on 26 September 2013
Thomas Hardy: The World of His Novels (Frances Lincoln, 2013) is the latest in a long line of captivating books Barrie Bullen has written and edited in the last thirty years on nineteenth-century literature and culture. The book is exquisitely crafted and its material presence enhances the reading experience by supporting the central argument: that the world Hardy created in his work, the `dream country' of Wessex, is the result of a fine process of artistic transformation, where real places and experiences are recorded, recalled, distilled and modified to become essential elements in the narratives of the novels and in the fabric of the poems.
The book is issued in hard covers bound in sage-green cloth with gilt lettering on the spine. The text block is encased between two copies of the Map of the Wessex of the Novels and Poems printed on the end papers, which re-enacts visually the metaphor of defining and exploring Wessex. The headband, chapter headings and text on the dust jacket flaps match the cloth, in a lighter shade of sage, adding to the sense of distinct identity. The front of the dust jacket is entirely taken by J. A. Grimshaw's picture of The Timber Waggon (c. 1870-90), an eerie interplay of light and shadow in greenish sepia hues. The picture is aptly set with no borders, so the world it presents appears contiguous with ours. This makes it even easier to succumb to the illusion of being physically drawn into the picture towards the point where the perspective lines meet, to accompany the `woodlander' and his waggon deep into the hills, between the moonlight filtered through the night forest mist and its reflection on road and river. The couloirs described by the reflected light are literally sign-posted `The World of [Hardy's] Novels,' as the subtitle sits just above the line where these two access ways disappear into the hills. From the back of the jacket a mature Hardy looks straight out, into a scene his gaze locates just beyond our left shoulder; the intensity of his gaze bestows the weight of reality unto the surveyed scene. The title page photograph of an older Hardy, this time contemplating an inner scene in front of two poppy plants with vigorous seed heads - full of illusions, as it were - complements the cover portrait, pointing to the imaginative transformations out of which Hardy's `dream land' was born.
The seven chapters of the book address six of Hardy's best known novels, Far from the Madding Crowd, The Return of the Native, The Mayor of Casterbridge, The Woodlanders, Tess of the d'Urbervilles and Jude the Obscure, and some of his poems, mostly written after the death of his first wife. As each chapter unfolds, Bullen traces the transformation of real places and personal experiences into the `settings' of Hardy's work, and shows how the various aspects of the lovingly constructed Wessex intertwine with the nature and actions of characters, lending symbolic meaning to the narrative. Thus, for example, the great barn where the sheep shearing scene takes place in Far from the Madding Crowd is much more than the Cerne Abbas barn relocated to fictional Weatherbury. It brings together several symbolic strands, uniting `ancient and modern, architecture and rural life' (p. 34) in its fullness, vigour and harmony with the seasonal cycles. In The Return of the Native the darkness and loneliness of Egdon Heath indicate more than Eustacia's sense of entrapment. The gaunt natural beauty of the heath encapsulates in its sombreness the condition of a god-forsaken humanity. Consequently, Eustacia's death appears rooted in her failure to recognise that Egdon is also symbolic of her own darker side. In his new reading of Tess, Bullen identifies the heroine's final resting place on the Sacrifice stone at Stonehenge as an apotheotic rather than an elegiac metaphor for the end of human life brought about by blind, senseless fate. Hardy punctuates the trajectory of Tess's development with references to the sun and to ancient, pre-Christian sun-worship rites. Tess is governed by natural instincts too primaevally strong and `pure' to be accounted for within the framework of Victorian morality. At Stonehenge Tess leaves behind the `angelic', and therefore weak, flawed and ultimately false Apollo, Angel Clare, whose name connotes the narrowness of Christianity and the illusion of enlightenment. Here she finds her `true pagan resting place' and becomes the focal point in the final re-enactment of the broader thematic battle between light and darkness (p. 178).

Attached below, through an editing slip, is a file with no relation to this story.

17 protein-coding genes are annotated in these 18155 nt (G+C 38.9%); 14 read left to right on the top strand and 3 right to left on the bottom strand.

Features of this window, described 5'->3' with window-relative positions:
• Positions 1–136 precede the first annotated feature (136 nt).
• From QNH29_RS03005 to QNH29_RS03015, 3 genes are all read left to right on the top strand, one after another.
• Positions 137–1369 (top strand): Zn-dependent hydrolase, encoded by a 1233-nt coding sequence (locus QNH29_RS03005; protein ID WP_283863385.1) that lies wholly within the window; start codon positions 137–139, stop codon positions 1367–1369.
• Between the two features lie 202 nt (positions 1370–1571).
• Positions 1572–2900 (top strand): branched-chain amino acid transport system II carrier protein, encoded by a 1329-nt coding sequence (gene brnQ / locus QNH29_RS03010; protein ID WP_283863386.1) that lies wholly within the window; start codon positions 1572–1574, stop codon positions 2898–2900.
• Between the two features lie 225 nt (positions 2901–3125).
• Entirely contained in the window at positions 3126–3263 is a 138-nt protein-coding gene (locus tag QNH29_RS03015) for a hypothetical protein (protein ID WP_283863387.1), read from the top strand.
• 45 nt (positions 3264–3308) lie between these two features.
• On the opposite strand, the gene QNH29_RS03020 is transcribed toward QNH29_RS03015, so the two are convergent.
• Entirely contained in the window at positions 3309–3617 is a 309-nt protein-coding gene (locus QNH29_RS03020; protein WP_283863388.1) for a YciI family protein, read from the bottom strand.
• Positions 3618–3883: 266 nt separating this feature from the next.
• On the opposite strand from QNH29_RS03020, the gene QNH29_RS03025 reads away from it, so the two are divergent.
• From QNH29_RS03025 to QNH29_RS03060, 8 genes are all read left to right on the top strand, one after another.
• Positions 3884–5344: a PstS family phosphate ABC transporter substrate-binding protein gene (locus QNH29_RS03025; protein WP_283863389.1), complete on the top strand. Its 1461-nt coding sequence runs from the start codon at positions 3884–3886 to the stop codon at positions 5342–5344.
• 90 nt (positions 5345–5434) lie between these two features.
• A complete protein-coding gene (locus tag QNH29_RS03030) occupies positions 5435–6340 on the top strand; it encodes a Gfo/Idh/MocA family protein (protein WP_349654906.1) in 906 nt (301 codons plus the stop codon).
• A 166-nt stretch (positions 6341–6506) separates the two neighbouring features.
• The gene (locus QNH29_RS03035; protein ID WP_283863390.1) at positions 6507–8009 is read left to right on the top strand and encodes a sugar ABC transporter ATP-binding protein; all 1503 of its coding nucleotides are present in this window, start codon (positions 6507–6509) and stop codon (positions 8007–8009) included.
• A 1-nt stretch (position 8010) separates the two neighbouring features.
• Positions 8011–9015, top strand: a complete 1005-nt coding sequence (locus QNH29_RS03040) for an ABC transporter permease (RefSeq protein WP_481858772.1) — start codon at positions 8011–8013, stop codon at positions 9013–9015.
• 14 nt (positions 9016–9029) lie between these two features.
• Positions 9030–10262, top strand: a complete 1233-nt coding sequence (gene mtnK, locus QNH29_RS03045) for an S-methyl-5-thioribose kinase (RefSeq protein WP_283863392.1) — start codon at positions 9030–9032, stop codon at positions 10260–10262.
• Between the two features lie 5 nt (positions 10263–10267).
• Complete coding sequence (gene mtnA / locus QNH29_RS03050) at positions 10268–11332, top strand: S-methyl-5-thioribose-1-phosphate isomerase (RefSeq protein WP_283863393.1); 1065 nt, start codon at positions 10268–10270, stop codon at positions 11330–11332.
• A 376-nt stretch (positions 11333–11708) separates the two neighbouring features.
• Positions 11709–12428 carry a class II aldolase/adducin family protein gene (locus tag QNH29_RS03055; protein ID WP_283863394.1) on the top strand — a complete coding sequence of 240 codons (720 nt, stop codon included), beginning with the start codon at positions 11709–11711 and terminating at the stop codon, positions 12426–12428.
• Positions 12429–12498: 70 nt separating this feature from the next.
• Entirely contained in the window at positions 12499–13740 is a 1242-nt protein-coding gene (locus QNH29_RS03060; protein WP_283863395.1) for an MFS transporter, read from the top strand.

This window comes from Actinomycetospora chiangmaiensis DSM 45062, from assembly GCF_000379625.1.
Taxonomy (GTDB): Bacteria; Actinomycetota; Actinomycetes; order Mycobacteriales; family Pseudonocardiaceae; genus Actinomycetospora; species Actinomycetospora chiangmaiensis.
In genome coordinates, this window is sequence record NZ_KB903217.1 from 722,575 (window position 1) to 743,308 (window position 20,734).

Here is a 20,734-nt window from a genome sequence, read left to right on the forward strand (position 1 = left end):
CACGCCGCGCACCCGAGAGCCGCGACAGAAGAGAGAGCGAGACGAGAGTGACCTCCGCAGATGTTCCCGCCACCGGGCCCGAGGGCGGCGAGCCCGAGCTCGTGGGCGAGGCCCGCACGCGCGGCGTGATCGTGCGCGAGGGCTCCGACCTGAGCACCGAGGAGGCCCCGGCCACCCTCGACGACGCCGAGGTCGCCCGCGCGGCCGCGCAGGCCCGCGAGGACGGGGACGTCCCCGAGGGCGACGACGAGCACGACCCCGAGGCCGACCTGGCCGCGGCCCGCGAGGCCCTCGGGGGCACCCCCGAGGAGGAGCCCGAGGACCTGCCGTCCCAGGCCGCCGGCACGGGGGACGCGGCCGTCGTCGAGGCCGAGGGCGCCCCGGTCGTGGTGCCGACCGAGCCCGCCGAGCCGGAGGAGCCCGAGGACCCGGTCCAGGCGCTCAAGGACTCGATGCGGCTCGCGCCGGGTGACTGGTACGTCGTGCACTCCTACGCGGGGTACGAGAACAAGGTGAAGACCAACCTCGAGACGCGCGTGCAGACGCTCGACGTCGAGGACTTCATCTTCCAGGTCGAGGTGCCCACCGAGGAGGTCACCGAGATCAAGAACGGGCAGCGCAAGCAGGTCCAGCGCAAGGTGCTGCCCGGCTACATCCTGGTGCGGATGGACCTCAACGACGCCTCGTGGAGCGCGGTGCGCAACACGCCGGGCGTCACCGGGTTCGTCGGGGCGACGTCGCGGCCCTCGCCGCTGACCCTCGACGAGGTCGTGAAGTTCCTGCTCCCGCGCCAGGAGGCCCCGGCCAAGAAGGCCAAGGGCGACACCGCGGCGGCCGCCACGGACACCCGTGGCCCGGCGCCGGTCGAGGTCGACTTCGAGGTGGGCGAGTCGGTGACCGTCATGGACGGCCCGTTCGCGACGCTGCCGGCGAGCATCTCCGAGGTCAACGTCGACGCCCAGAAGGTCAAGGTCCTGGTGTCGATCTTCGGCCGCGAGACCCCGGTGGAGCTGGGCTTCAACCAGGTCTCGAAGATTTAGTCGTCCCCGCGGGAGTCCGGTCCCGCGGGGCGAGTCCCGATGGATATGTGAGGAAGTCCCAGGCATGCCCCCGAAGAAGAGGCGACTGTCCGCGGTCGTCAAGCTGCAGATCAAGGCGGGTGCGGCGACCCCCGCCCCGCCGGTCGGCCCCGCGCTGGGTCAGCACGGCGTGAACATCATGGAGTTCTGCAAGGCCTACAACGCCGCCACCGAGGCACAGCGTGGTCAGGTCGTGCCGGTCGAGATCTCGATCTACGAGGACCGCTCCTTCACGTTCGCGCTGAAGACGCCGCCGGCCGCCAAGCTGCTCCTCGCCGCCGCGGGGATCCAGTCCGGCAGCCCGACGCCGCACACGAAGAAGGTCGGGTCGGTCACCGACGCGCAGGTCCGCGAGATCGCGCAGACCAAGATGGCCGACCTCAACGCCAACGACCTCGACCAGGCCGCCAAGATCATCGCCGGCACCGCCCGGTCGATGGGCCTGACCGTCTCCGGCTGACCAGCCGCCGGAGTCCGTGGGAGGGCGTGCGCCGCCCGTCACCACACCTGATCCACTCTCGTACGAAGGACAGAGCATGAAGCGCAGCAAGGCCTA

Thomas Hardy: The World of His Novels is a book as much about the Wessex hills, valleys, heaths, people and their ways, as it is about the nature of Hardy's imagination. For Hardy, `art was "a changing of the actual proportions and order of things" to reflect "the idiosyncrasy of the artist"' (p. 236). In this new book Bullen gives an impeccably researched account of the `things' and `changes', and accompanies it with refreshing insights into the `idiosyncrasy of the artist' - in a series of explorations seeking to reveal the alchemy by which Hardy gave form to what he called `the poetry of a scene' and made it express both the universality of human joys and sorrows, and the `intellectual ache of modernism' (pp. 236-37).